There are currently two job openings for every unemployed person in the US. With so much competition in the labor market, businesses need to do more than ever to stand out. This includes delivering a top-notch candidate experience.
Providing the best possible candidate experience makes it not only more likely that you’ll attract the best talent, but that your chosen candidate will accept the role at the end of the hiring process.
Any unsuccessful candidates will also be more likely to come away with a good feeling about your business. This could lead to them leaving a positive review about the process online. They may even reapply in the future when they could be a better fit for your organization.
So, how do you deliver the best possible candidate experience? Here are four tips:
Be open about your company culture
Your company culture can be one of your biggest selling points. But it can also put people off. In fact, 75% of people wouldn’t take a job with a company that has a bad reputation. This is true even if they’re unemployed.
How your company comes across influences the types of people who apply for roles. You therefore want to make sure that what they see is accurate. The way the rest of the world sees your company should be what it’s actually like to work there.
While we don’t like to believe that people will judge a book by its cover, they definitely do.
As the author of 20 books, and an active member of the publishing community, I should know. It’s hard to overstate the difference a book cover can make to sales.
I’ve seen so many authors experience an increase in sales just because they redesigned their covers. Branding is just as important for businesses as it is for authors.
So, the question is: does your business culture need a cover redesign?
Or does it need a complete rework internally, too?
This is obviously a much more challenging process, but it can pay dividends. Particularly if you improve it for the better, prioritizing employee mental health and wellbeing over a high-stress, high-pressure environment.
Reflect your culture on social media
Social media is one of the best ways to show exactly what your company is like to work for.
The majority of candidates research companies online before applying for a role. So if your content is a ghost town, or your reviews are negative, it’s likely to deter them.
Only 30% of people are actively job-seeking at any one time. This means if you’re not creating content to show off your company culture, passive job seekers are less likely to discover how great working for you could be. That’s a lot of people you risk missing out on.
Some of the things you can share to reflect your culture include:
- Videos where employees talk about your culture
- Posts sharing employee knowledge or skills
- Photos of events employees have attended or organized
- Employee testimonials
If employees leave testimonials or LinkedIn recommendations for CEOs and HR managers, it says a lot about the type of culture your business has. Assuming they’re positive, this further helps your ability to attract the right types of people.
Ensuring easy access to resources like these can do wonders for your candidate experience.
Communicate clearly and often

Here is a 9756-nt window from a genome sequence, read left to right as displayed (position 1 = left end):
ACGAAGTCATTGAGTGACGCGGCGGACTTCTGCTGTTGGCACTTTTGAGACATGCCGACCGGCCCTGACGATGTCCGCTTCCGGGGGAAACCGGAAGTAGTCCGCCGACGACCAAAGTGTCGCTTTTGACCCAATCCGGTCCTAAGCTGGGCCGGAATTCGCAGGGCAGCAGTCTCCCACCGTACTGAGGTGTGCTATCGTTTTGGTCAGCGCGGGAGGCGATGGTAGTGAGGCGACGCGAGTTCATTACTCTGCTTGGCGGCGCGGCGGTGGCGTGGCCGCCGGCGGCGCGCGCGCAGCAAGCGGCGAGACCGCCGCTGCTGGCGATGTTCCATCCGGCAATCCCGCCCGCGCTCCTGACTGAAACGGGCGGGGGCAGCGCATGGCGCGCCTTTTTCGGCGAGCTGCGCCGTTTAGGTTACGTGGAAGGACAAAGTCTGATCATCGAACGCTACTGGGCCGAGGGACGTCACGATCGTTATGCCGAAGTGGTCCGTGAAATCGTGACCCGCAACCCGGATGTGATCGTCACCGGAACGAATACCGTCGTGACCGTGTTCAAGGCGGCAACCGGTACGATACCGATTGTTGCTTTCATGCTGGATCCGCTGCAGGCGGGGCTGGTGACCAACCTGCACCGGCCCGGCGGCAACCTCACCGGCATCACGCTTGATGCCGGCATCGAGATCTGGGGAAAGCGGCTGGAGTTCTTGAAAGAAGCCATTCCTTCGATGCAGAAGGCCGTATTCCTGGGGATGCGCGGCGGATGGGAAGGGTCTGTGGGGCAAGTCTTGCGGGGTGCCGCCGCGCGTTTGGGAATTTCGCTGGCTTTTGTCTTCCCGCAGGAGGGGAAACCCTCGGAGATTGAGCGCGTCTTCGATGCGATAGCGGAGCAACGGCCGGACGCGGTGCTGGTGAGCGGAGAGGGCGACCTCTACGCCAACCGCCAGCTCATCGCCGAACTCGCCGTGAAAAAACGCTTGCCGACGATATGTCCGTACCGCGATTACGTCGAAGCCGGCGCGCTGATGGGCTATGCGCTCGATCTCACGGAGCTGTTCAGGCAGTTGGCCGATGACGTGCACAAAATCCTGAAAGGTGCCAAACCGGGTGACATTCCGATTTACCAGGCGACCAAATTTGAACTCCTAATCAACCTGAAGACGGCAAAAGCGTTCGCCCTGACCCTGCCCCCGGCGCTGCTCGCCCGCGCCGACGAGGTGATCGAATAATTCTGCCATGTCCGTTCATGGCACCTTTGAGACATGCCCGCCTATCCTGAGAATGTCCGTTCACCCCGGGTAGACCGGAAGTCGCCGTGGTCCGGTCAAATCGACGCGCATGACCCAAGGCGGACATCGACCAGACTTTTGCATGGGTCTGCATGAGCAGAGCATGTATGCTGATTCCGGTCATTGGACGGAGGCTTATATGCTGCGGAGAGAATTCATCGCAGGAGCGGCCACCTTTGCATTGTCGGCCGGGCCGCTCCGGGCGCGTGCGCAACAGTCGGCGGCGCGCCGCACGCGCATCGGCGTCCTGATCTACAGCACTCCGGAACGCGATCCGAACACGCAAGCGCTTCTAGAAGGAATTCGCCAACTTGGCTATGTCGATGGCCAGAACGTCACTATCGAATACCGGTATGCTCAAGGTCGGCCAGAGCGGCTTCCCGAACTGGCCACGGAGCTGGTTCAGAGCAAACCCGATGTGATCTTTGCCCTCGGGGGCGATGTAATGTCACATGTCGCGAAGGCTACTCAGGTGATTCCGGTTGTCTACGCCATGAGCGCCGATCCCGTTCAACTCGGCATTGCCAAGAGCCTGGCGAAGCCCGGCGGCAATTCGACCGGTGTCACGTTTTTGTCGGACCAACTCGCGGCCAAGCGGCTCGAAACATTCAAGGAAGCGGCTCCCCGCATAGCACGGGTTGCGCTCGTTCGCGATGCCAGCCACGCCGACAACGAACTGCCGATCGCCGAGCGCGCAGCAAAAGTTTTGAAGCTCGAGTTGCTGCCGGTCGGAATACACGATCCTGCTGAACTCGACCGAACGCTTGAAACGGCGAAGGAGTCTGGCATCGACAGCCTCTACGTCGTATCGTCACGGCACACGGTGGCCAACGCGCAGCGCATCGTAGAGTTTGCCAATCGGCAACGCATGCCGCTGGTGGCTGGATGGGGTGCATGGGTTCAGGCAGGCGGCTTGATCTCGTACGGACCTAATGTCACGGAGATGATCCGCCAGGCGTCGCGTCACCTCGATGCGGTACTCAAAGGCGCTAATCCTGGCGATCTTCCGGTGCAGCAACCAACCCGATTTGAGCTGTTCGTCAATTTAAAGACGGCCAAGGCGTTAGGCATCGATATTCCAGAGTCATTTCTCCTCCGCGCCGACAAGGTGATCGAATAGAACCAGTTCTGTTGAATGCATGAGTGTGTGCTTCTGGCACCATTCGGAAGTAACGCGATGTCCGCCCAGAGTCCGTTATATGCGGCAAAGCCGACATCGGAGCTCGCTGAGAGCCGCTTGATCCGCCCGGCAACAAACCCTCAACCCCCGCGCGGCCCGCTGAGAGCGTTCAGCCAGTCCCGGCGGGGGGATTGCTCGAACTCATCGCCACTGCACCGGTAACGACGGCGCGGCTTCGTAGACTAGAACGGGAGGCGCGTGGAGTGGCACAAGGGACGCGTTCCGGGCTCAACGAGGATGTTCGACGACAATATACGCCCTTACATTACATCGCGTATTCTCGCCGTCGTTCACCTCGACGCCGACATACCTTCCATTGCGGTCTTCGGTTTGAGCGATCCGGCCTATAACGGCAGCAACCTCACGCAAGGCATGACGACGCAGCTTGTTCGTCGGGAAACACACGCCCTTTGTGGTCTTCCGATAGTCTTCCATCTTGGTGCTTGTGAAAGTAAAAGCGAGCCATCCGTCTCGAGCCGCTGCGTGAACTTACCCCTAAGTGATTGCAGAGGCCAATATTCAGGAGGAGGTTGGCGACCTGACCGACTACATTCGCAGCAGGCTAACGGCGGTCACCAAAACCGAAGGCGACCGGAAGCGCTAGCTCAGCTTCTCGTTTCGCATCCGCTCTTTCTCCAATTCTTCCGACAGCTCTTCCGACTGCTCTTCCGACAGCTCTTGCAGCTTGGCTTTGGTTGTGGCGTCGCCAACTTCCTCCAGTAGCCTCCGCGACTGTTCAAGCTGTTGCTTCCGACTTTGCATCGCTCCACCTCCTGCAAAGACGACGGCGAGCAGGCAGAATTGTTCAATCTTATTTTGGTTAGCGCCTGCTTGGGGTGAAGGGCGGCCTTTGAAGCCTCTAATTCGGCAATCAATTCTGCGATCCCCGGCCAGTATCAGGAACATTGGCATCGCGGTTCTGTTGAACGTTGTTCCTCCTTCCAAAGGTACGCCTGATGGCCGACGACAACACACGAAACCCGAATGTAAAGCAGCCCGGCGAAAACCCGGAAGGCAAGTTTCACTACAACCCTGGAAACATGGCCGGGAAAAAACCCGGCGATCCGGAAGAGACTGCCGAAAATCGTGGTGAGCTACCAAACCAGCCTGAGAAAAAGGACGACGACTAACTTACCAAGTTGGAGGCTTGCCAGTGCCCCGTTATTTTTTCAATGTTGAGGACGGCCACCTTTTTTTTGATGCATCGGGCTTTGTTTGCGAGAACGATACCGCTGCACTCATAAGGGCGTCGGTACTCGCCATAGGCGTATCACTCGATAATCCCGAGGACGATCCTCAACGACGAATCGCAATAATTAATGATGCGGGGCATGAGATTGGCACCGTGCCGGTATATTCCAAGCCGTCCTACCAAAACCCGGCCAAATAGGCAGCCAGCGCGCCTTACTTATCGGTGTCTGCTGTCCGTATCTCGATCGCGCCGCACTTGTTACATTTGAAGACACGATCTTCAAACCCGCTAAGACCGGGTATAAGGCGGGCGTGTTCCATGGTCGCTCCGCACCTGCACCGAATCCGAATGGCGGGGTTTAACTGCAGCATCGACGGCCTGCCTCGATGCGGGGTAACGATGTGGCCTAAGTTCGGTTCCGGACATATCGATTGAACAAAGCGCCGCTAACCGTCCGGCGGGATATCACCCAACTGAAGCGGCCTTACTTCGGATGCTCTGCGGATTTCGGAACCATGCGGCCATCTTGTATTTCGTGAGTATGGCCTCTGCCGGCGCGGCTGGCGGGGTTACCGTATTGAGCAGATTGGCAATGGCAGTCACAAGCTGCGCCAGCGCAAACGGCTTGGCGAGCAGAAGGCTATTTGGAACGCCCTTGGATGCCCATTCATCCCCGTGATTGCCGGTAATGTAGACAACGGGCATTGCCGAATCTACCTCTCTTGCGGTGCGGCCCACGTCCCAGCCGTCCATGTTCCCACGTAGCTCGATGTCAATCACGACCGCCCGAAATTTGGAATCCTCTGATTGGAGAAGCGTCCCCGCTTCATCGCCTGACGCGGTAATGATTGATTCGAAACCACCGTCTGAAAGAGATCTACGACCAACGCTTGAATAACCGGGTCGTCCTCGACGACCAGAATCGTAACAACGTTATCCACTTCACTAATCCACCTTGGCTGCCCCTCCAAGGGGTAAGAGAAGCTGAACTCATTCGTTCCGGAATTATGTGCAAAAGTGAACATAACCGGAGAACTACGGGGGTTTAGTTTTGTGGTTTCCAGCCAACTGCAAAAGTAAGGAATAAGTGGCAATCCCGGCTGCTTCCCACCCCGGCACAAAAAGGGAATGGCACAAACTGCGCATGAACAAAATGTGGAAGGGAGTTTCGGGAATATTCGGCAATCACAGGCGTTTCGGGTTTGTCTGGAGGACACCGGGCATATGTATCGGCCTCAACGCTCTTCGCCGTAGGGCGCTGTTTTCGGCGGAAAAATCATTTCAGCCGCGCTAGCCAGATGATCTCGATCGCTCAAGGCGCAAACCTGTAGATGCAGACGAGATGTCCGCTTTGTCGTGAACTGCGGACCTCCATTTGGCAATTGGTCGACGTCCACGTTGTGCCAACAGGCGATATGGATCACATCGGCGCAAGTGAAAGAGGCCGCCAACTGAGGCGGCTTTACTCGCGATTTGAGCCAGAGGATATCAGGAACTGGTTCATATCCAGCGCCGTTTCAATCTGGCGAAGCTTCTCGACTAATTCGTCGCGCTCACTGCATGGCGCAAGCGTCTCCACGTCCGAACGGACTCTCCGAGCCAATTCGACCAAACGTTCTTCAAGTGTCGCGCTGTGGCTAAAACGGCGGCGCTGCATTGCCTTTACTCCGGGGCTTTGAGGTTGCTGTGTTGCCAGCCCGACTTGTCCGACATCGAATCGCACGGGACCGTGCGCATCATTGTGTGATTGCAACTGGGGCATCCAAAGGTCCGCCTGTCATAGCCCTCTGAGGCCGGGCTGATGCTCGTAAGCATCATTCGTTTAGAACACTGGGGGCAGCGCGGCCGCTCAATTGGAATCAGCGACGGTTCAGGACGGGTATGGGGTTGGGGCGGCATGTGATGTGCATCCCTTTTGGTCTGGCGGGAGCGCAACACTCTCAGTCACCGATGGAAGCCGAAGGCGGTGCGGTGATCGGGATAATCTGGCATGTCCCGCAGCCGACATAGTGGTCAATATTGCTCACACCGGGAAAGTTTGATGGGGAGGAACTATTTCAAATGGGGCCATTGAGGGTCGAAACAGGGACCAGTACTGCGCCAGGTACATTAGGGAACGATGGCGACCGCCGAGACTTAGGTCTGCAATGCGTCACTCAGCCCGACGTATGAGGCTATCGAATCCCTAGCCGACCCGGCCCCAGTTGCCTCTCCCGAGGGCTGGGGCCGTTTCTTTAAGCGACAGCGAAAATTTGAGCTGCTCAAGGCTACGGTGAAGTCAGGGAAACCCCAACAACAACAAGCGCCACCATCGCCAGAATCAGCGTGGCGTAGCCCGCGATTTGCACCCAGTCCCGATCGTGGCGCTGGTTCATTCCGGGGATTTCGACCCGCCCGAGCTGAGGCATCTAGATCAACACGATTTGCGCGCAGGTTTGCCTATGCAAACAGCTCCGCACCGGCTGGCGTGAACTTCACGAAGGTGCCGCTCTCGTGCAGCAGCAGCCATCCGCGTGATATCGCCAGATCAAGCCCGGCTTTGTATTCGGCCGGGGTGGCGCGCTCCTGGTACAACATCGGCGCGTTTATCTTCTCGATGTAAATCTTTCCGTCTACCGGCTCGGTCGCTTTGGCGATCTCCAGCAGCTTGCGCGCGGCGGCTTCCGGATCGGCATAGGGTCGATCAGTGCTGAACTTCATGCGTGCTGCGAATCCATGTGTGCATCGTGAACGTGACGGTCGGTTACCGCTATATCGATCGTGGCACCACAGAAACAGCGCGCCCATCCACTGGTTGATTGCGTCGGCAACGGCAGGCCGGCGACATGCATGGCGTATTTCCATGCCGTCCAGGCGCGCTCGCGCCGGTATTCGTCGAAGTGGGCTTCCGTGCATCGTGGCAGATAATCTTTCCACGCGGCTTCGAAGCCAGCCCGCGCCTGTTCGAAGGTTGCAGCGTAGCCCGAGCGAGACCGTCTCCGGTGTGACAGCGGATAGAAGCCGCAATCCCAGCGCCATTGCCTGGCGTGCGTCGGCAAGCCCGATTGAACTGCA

It can’t just be me who’s experienced this: you apply for a role, then don’t get an email confirming that the company received your application.
As a result, you forget that you’ve applied. Then, three weeks later, you’re surprised when they invite you to the next stage of the process.
Sure, I should’ve written something down to say what I applied for and when, but it certainly doesn’t hurt your candidate experience to send an automated email confirming you’ve received their application.
Sending email updates to confirm receipt, with details of an upcoming interview, or telling candidates when they’re likely to hear back from you, makes a massive difference to your candidate experience. And it’s one of the simplest things you can do.
It demonstrates that you value communication, which, for some candidates, can be a make-or-break trait.
It’s also a positive reflection of your company culture. It shows that you really do value the candidate experience, and more importantly, them as an applicant.
Train your interviewers
Some interviewers may not be all that comfortable interviewing other people. For them, it may be akin to public speaking, which an estimated 75% are afraid of.
Training them in interview techniques ensures they feel confident and comfortable. It helps you provide the best possible interviews as part of your candidate experience.
A positive interview experience should put candidates at ease, make them feel welcome, and take into account that traditional formats aren’t for everyone.
I’ve definitely seen more of the latter lately. More companies are sending questions in advance and giving candidates a choice between video or phone interviews for remote roles.
Simple things like arriving on time, and leaving time at the end of the interview for candidates to ask their own questions, further improves the candidate experience and helps with your employer brand.
A great candidate experience is a positive reflection of your business.
The more you develop your candidate experience, the more positive reviews you’ll get across the internet. That way, the greater the impact it will have on your employer brand.
Over time, this will help you attract higher quality candidates, have happier employees who want to stay longer, and therefore make more money.
If you’d like to ensure a great onboarding process, give your interviewers a place to share resources that can improve their interview skills, and even develop a talent pool and/or alumni network, check out Workrowd.
Our all-in-one platform makes it easy to ensure everyone has both the information and the connections they need to thrive. Send us a note at firstname.lastname@example.org to learn more.